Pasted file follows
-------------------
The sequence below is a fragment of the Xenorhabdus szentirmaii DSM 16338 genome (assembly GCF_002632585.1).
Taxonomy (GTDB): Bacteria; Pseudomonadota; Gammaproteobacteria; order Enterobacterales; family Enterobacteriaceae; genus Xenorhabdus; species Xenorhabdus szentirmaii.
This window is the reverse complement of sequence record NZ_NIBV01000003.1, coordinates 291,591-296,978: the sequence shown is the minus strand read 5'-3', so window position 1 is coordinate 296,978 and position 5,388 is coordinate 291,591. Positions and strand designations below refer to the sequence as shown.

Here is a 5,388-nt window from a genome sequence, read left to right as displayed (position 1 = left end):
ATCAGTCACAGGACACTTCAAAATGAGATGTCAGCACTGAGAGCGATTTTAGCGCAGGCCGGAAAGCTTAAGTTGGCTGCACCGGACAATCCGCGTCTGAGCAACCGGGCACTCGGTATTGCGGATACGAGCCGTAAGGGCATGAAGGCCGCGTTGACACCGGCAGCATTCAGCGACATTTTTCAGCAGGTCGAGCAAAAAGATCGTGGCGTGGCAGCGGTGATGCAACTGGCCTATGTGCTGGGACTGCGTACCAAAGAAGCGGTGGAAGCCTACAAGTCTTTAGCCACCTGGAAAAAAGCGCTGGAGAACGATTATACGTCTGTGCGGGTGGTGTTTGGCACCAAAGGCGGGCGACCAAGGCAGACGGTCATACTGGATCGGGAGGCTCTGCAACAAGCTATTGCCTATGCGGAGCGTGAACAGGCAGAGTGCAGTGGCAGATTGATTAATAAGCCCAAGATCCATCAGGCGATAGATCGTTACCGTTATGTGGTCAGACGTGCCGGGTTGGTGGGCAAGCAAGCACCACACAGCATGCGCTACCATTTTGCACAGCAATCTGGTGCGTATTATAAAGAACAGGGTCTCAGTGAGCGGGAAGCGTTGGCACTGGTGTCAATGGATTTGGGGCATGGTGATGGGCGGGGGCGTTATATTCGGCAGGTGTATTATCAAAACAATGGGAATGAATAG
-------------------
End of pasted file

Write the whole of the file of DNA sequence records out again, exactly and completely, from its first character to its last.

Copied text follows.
The sequence below is a fragment of the Xenorhabdus szentirmaii DSM 16338 genome (assembly GCF_002632585.1).
Taxonomy (GTDB): Bacteria; Pseudomonadota; Gammaproteobacteria; order Enterobacterales; family Enterobacteriaceae; genus Xenorhabdus; species Xenorhabdus szentirmaii.
This window is the reverse complement of sequence record NZ_NIBV01000003.1, coordinates 291,591-296,978: the sequence shown is the minus strand read 5'-3', so window position 1 is coordinate 296,978 and position 5,388 is coordinate 291,591. Positions and strand designations below refer to the sequence as shown.

Here is a 5,388-nt window from a genome sequence, read left to right as displayed (position 1 = left end):
ATCAGTCACAGGACACTTCAAAATGAGATGTCAGCACTGAGAGCGATTTTAGCGCAGGCCGGAAAGCTTAAGTTGGCTGCACCGGACAATCCGCGTCTGAGCAACCGGGCACTCGGTATTGCGGATACGAGCCGTAAGGGCATGAAGGCCGCGTTGACACCGGCAGCATTCAGCGACATTTTTCAGCAGGTCGAGCAAAAAGATCGTGGCGTGGCAGCGGTGATGCAACTGGCCTATGTGCTGGGACTGCGTACCAAAGAAGCGGTGGAAGCCTACAAGTCTTTAGCCACCTGGAAAAAAGCGCTGGAGAACGATTATACGTCTGTGCGGGTGGTGTTTGGCACCAAAGGCGGGCGACCAAGGCAGACGGTCATACTGGATCGGGAGGCTCTGCAACAAGCTATTGCCTATGCGGAGCGTGAACAGGCAGAGTGCAGTGGCAGATTGATTAATAAGCCCAAGATCCATCAGGCGATAGATCGTTACCGTTATGTGGTCAGACGTGCCGGGTTGGTGGGCAAGCAAGCACCACACAGCATGCGCTACCATTTTGCACAGCAATCTGGTGCGTATTATAAAGAACAGGGTCTCAGTGAGCGGGAAGCGTTGGCACTGGTGTCAATGGATTTGGGGCATGGTGATGGGCGGGGGCGTTATATTCGGCAGGTGTATTATCAAAACAATGGGAATGAATAG